Still an intimate affair

If there is one defining characteristic of the Galle Literary Festival, it is intimacy. For many authors, coming from the packed auditoriums of the Jaipur Literary Festival, the rounds of lunches and dinners, breakfast book clubs and tea party readings offer a stark contrast.

But for a dedicated festival goer, the elaborate schedule offers nothing less than a tour of the Fort. Over the course of four days, some one adhering faithfully to the programme will cover the entirety of Galle Fort, moving from the Fort Printers to the Maritime Museum, from the Halle de Galle to the Dutch Reformed Church and then out of the Fort to the luxurious little getaways in the city proper. And for those reluctant to wear out their shoes, sunny mornings have ensured that the literary cafe remained a perfect place to catch a glimpse of visiting authors.

Sarah Dunant autographs a book. Pix by Saman Kariyawasam
BBC forum session with Bridget Kendall
William Fiennes leading a workshop

Literary conversations took a somewhat more thoughtful turn with the two BBC Forum sessions that began the first two days of the festival. Bringing together festival authors with environmentalists, lawyers, activists and scholars in an exchange of ideas, the sessions proved a success. In particular, the event on 'Love, Marriage and Divorce - Sri Lankan Style' had the hall filled to overflowing.

The first day of the festival was a busy one. In her session, Sarah Dunant proved to be a gifted speaker, holding her audience enthralled with tales of medieval Italy and the women who lived there. Her books - the Italian Renaissance trilogy - were among those selling well at the festival bookstore.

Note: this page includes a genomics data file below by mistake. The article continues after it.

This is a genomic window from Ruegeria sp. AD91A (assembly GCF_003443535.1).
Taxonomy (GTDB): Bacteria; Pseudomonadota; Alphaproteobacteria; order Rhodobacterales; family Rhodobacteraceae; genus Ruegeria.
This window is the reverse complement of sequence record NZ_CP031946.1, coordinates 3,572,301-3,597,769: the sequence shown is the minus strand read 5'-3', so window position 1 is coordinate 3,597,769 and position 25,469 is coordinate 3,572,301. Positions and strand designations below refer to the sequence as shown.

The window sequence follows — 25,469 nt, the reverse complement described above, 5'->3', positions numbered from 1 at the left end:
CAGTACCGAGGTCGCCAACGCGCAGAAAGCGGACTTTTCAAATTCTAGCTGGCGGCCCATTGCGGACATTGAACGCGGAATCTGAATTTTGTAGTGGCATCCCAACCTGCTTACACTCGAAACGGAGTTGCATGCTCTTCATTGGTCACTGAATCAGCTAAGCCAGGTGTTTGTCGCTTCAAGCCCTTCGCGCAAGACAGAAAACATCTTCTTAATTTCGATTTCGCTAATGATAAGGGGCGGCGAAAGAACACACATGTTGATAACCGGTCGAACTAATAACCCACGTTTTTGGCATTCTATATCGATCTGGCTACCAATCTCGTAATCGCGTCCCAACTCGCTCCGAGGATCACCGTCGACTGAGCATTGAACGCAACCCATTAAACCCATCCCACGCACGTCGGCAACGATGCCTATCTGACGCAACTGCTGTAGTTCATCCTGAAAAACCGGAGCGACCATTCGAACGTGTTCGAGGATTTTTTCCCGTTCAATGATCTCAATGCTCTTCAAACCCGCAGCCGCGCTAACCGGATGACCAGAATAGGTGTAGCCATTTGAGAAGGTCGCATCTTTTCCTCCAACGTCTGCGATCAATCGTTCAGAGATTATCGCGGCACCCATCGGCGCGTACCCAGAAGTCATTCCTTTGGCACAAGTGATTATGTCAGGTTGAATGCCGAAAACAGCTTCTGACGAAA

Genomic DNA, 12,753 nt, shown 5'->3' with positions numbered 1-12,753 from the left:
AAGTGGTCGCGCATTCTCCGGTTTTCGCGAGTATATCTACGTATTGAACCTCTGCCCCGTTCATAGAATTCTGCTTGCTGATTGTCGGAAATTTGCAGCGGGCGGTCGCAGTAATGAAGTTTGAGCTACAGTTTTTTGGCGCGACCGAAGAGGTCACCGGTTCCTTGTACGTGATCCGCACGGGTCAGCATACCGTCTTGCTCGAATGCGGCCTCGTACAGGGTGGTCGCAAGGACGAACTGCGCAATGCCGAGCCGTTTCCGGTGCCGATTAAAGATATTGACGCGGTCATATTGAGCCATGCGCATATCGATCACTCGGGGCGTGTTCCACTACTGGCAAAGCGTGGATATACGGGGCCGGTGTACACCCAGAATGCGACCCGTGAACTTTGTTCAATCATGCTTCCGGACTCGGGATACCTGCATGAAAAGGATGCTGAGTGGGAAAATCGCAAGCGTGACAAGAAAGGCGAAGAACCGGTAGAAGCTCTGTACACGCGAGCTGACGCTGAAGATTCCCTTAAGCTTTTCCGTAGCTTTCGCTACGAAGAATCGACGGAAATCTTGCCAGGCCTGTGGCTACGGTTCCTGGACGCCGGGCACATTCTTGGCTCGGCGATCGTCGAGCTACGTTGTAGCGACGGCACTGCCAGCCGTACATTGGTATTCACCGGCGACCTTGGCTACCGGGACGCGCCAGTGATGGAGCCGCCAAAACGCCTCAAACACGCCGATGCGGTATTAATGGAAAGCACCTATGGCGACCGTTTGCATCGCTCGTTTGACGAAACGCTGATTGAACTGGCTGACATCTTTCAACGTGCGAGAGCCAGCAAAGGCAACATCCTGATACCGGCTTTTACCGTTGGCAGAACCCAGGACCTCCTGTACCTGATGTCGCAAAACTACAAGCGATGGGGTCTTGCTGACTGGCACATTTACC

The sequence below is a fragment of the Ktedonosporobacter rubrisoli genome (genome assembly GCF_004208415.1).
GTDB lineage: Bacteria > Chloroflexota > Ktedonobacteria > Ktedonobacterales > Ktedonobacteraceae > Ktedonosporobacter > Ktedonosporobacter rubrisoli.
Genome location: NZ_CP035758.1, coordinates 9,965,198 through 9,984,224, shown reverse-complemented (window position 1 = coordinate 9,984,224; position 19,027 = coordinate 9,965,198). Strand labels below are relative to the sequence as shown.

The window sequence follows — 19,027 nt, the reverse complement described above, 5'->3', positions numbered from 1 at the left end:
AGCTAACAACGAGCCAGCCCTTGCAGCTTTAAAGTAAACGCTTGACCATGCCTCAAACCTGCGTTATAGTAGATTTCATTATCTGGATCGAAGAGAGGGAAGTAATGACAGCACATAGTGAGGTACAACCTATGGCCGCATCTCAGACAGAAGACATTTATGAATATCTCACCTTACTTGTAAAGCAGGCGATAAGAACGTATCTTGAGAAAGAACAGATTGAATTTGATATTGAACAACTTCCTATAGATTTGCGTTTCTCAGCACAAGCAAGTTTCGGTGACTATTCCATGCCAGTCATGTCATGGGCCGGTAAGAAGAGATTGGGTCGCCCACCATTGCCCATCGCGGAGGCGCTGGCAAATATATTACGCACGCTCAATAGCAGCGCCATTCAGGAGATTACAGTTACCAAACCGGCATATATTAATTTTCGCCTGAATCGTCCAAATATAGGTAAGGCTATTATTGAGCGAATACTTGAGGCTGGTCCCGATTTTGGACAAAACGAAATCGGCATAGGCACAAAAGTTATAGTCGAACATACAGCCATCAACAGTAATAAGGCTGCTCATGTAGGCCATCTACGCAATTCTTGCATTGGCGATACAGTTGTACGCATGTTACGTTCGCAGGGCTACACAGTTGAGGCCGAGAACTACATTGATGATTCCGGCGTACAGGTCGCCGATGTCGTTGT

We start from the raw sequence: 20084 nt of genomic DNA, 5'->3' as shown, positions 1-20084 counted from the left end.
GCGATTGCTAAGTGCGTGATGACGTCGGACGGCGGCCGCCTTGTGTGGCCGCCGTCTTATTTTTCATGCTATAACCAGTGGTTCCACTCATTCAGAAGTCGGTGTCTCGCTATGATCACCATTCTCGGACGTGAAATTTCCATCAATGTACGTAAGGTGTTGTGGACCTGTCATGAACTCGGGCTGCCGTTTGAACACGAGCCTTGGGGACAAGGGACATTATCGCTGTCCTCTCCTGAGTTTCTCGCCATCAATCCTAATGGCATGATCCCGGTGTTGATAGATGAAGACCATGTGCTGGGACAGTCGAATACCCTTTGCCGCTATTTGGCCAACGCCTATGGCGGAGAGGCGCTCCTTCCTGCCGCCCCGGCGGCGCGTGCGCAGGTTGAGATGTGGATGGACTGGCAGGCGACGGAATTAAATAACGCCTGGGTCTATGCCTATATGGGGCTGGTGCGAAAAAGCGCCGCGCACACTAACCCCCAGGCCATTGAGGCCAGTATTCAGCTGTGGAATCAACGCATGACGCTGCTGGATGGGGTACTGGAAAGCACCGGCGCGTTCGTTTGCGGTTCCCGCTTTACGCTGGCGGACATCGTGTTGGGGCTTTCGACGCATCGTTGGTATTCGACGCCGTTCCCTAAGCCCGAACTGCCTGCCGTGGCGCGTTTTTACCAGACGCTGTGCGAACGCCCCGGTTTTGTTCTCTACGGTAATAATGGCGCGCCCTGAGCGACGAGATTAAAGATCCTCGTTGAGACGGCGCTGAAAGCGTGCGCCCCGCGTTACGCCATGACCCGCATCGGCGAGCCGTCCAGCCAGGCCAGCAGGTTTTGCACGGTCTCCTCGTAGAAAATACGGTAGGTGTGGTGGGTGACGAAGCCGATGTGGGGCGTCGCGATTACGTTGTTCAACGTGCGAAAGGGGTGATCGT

In other parts of the fort, William Fiennes led a workshop on getting started, the Galle Fort women cooked up a storm, author Tash Aw spoke of his critically acclaimed novel 'The Harmony Silk Factory', Guy Delisle introduced audiences to his trio of autobiographical graphic novels and Herman Gunaratne told tales of the plantations from his book 'The Suicide Club’. Many other events claimed the attention of festival goers, with many making their way to The Sun House for a party and rap session with Omar Musa to mark the day's end.

Day 2 brought more guests and more sessions. Jung Chang pleased her many fans by talking about 'Wild Swans' while author Chimamanda Ngozi Adichie made quite an impression in a bright orange saree. Iliya Troyonov, Pankaj Mishra, Roger McGough, Charles Allen and Philip Hoare were among the other authors who made an appearance. Friday's calender drew to a close with the hotly anticipated Sex in a Sarong Dance Party with author Candace Bushnell.

At the time of writing with only two more days left to go, the changes to the festival lineup have required the organisers to be quick on their feet, what with author Damon Galgut boycotting the event, even as Orhan Pamuk and Kiran Desai bowed out.

As if to compensate for his absence at the festival launch in Colombo, author Louis de Berniere was scheduled to step into Pamuk's shoes, his mandolin in hand. Despite these notable absences, many festival goers seemed entirely content with the lineup which still boasts the likes of Ngozi Adichie, Jung Chang, and Tash Aw - all names very well known in international literary circles.

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